|Volume 6 Issue 33 Published - 14:00 UTC 08:00 EST 2-Feb-2004 Next Update - 14:00 UTC 08:00 EST 3-Feb-2004||Editor: Susan K. Boyer, RN
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UK laboratory one of three in world developing bird flu vaccine
A UK laboratory is one of just three in the world working to develop a vaccine which would combat the spread of bird flu. Researchers at the National Institute for Biological Standards and Control are using genetic technology to create the vaccine. It would be essential if the virus began to spread between people.
However, so far, avian flu has only been passed from birds to humans through close contact. Researchers are "building" a vaccine by combining avian and human flu genes. They first take a cell from the bird flu virus and then alter its genes to make it safe.
Genetic material is then taken from a human flu virus. The resulting man-made combined virus should then provide the basis for a vaccine. Researchers hope to reach this stage in around two months' time.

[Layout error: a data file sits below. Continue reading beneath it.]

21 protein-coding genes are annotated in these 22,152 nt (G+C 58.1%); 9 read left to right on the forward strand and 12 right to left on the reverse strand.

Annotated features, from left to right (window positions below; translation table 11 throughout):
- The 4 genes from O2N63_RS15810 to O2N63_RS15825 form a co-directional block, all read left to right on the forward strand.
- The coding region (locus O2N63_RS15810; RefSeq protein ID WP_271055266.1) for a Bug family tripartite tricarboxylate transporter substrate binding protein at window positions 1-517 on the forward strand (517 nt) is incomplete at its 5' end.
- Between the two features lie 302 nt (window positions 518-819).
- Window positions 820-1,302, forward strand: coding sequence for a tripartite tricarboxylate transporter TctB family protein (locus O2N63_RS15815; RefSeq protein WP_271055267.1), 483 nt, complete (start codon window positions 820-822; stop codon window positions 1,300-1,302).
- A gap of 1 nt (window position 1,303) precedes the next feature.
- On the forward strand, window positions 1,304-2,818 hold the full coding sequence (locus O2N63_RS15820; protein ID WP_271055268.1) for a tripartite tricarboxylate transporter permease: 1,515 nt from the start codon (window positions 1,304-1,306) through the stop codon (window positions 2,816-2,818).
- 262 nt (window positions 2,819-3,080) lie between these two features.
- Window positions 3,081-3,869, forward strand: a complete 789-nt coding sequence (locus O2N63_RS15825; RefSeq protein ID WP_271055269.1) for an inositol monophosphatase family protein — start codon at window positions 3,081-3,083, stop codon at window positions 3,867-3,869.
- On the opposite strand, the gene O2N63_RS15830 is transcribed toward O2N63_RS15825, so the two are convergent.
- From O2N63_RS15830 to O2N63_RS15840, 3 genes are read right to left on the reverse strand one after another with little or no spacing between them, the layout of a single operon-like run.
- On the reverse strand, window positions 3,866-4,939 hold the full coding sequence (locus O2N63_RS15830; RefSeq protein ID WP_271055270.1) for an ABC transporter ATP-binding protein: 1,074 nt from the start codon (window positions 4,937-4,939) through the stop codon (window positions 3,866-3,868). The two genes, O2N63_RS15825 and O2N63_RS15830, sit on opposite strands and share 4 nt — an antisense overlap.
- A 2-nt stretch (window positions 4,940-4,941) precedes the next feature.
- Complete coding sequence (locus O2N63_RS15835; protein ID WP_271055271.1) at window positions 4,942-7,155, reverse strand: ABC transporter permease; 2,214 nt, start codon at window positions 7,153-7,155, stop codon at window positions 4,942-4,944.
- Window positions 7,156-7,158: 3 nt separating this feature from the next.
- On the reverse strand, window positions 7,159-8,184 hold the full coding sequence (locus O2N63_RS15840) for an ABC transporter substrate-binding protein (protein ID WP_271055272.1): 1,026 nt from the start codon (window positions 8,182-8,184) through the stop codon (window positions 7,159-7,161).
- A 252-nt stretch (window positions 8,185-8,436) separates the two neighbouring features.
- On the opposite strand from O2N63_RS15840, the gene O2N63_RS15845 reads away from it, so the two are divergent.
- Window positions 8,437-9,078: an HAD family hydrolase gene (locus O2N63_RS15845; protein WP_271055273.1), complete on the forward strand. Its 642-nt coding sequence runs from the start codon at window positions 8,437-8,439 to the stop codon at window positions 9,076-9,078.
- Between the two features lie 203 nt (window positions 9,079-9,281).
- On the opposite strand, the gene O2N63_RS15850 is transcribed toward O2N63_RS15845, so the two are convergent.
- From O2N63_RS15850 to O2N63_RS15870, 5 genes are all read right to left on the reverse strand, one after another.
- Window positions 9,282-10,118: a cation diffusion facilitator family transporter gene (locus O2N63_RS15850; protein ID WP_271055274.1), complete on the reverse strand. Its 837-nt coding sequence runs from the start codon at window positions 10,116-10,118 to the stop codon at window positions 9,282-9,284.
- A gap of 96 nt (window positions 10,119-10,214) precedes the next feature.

The live virus the scientists are working with was flown to the UK in a bomb-proof container from Vietnam. It has to be kept cold to keep it alive. Scientists working in the laboratory have to take strict precautions to ensure that no one is exposed to the virus. They wear protective suits and footwear, and the laboratory is a building within a building; all air and water which comes out is minutely filtered. The air in the high-tech lab is sucked inwards when the door is opened to prevent air and bugs escaping.
Virologist Dianne Major in an interview with the the BBC said: "The virus we are using has killed chickens in South Asia, and it has killed humans. So we need to be careful and make sure that the people we are working with are protected from this virus, and also protect the environment."
Dr Alan Hay of the World Health Organization said it was hoping to stop the spread of the virus throughout South Asia. He added: "Our main concern is that it will acquire the ability to spread widely throughout that particular region. Once it does that there will be little to stop it spreading to the rest of the world."